Chapter 2. Explorer, Windows, & the Taskbar
Windows got its name from the rectangles on the screen—the windows—where all your computer activity takes place. You look at a Web page in a window, type into a window, read email in a window, and look at lists of files in a window. But as you create more files, stash them in more folders, and open more programs, it’s easy to wind up paralyzed before a screen awash with cluttered, overlapping rectangles.
Fortunately, Windows has always offered icons, buttons, and other inventions to help you keep these windows under control—and Windows 7 positively crawls with them.
Universal Window Controls
As Figure 2-1 shows, a lot has changed in windows since the Windows of a few years ago. If you’re feeling disoriented, firmly grasp a nearby stationary object and read the following breakdown.
Here are the controls that appear on almost every window, whether in an application or in Explorer:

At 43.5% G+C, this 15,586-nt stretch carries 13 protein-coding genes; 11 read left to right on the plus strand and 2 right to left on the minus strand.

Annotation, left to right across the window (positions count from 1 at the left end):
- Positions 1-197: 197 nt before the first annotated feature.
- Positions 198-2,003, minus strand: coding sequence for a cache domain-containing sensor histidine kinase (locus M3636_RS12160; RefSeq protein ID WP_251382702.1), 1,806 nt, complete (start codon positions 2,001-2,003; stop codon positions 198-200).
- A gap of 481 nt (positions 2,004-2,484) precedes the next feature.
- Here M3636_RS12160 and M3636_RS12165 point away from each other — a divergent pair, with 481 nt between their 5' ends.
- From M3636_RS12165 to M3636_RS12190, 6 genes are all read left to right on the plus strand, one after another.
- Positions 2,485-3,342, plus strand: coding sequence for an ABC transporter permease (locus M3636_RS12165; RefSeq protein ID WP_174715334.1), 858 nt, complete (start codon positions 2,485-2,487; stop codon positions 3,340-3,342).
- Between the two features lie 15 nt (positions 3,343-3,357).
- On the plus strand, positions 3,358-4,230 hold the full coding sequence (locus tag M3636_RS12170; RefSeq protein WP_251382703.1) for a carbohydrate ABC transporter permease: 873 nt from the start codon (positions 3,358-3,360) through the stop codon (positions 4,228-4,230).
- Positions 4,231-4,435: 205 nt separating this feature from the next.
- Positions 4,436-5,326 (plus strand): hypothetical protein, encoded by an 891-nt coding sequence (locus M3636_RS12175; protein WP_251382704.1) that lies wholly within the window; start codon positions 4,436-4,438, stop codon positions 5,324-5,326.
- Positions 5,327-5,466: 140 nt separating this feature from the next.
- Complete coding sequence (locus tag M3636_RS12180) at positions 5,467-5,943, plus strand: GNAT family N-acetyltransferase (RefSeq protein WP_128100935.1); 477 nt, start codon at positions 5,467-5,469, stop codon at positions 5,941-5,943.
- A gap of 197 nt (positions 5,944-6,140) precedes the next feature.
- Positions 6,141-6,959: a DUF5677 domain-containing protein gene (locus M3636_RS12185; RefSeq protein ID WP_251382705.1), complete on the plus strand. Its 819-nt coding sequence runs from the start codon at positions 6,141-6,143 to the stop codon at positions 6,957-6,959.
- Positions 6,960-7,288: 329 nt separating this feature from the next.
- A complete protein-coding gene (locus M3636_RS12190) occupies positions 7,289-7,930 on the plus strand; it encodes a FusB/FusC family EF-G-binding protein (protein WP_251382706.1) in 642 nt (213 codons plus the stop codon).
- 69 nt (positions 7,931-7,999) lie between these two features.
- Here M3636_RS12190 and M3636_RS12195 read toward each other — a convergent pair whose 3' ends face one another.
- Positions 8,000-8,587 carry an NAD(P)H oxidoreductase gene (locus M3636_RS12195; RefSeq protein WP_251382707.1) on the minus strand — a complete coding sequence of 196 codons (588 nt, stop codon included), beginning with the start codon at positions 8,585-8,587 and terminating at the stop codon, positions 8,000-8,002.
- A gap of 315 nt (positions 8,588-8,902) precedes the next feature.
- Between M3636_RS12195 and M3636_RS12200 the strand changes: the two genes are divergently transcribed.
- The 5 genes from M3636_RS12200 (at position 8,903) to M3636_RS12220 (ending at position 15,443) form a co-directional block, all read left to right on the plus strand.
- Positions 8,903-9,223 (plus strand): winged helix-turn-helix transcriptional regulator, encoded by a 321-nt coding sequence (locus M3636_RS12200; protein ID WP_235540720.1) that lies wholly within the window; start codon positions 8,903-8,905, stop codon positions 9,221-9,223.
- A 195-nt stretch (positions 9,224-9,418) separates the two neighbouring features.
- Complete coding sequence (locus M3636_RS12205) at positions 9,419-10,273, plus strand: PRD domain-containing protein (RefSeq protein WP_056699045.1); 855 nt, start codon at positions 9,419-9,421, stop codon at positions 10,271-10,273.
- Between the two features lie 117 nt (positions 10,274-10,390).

Title bar. It’s really not much of a title bar anymore, since the window’s title only rarely appears here (Figure 2-1). But this big, fat top strip is still a giant handle you can use to drag a window around.
The title bar offers two great shortcuts for maximizing a window, making it expand to fill your entire screen exactly as though you had clicked the Maximize button described below. Shortcut 1: Double-click the title bar. (Double-click it again to restore the window to its original size.) Shortcut 2: Drag the title bar up against the top of your monitor. ...